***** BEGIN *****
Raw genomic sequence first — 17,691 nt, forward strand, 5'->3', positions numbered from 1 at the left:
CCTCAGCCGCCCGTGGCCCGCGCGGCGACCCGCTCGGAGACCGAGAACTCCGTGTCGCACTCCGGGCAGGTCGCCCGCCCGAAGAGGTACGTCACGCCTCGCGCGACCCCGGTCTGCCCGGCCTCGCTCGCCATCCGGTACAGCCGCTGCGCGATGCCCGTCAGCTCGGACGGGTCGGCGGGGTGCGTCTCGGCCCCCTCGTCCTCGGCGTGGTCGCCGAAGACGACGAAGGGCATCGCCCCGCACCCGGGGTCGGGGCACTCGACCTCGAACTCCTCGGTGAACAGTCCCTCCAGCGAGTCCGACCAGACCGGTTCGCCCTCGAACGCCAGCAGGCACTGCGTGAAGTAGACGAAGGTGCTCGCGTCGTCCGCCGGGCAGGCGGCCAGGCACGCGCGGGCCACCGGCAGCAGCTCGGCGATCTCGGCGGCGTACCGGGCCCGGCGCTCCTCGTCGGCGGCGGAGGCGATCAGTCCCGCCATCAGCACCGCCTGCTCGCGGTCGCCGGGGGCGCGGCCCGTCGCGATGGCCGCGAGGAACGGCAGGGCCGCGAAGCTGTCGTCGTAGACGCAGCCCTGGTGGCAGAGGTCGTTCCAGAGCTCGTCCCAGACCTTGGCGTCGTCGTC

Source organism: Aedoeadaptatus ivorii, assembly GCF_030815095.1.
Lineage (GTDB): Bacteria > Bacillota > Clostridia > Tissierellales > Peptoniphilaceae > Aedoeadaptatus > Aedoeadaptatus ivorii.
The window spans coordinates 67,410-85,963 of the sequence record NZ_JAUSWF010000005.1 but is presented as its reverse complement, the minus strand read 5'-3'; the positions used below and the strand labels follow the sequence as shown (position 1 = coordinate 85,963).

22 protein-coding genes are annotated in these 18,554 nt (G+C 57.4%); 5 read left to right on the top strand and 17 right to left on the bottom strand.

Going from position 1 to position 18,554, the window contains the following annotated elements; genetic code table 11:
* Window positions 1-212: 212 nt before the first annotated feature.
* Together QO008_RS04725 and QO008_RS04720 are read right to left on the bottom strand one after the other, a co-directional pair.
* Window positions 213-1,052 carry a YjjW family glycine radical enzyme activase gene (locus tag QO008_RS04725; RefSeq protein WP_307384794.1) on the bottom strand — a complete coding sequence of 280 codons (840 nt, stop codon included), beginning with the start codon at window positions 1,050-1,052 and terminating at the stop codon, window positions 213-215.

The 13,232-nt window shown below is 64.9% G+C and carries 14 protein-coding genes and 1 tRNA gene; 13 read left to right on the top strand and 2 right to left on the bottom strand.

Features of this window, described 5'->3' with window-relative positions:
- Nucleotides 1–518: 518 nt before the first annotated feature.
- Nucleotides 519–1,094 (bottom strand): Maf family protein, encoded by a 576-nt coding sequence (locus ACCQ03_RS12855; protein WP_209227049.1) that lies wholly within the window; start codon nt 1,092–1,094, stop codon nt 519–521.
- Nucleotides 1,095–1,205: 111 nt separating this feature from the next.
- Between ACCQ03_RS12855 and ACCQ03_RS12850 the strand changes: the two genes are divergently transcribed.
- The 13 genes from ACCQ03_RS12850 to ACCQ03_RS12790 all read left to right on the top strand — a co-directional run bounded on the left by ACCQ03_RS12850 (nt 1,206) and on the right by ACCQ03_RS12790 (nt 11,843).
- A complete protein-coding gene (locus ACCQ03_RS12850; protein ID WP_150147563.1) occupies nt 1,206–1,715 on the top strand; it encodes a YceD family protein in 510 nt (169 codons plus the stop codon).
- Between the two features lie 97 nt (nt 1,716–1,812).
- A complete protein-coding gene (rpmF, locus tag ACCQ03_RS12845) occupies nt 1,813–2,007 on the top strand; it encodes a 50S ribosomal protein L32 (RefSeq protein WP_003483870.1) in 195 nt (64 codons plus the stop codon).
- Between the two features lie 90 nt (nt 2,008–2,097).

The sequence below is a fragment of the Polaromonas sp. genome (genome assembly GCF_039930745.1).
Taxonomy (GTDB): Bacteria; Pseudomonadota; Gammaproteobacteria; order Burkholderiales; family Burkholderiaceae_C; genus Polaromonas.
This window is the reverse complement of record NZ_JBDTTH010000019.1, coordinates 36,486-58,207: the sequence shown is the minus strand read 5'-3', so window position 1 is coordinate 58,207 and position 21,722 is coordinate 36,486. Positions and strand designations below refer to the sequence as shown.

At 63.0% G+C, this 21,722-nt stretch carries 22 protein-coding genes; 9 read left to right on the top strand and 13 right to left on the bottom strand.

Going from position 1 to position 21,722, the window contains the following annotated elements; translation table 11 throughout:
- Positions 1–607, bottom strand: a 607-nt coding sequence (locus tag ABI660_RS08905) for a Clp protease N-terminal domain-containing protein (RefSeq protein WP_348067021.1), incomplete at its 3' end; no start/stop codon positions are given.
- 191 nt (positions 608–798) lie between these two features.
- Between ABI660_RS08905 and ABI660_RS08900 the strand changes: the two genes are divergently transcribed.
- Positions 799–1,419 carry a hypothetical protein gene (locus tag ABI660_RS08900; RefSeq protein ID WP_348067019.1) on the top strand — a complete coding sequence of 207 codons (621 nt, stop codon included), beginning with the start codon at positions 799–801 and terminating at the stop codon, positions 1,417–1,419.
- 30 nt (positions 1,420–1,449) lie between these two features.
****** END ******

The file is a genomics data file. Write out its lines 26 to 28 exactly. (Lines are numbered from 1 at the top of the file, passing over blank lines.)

Going from position 1 to position 21,722, the window contains the following annotated elements; translation table 11 throughout:
- Positions 1–607, bottom strand: a 607-nt coding sequence (locus tag ABI660_RS08905) for a Clp protease N-terminal domain-containing protein (RefSeq protein WP_348067021.1), incomplete at its 3' end; no start/stop codon positions are given.
- 191 nt (positions 608–798) lie between these two features.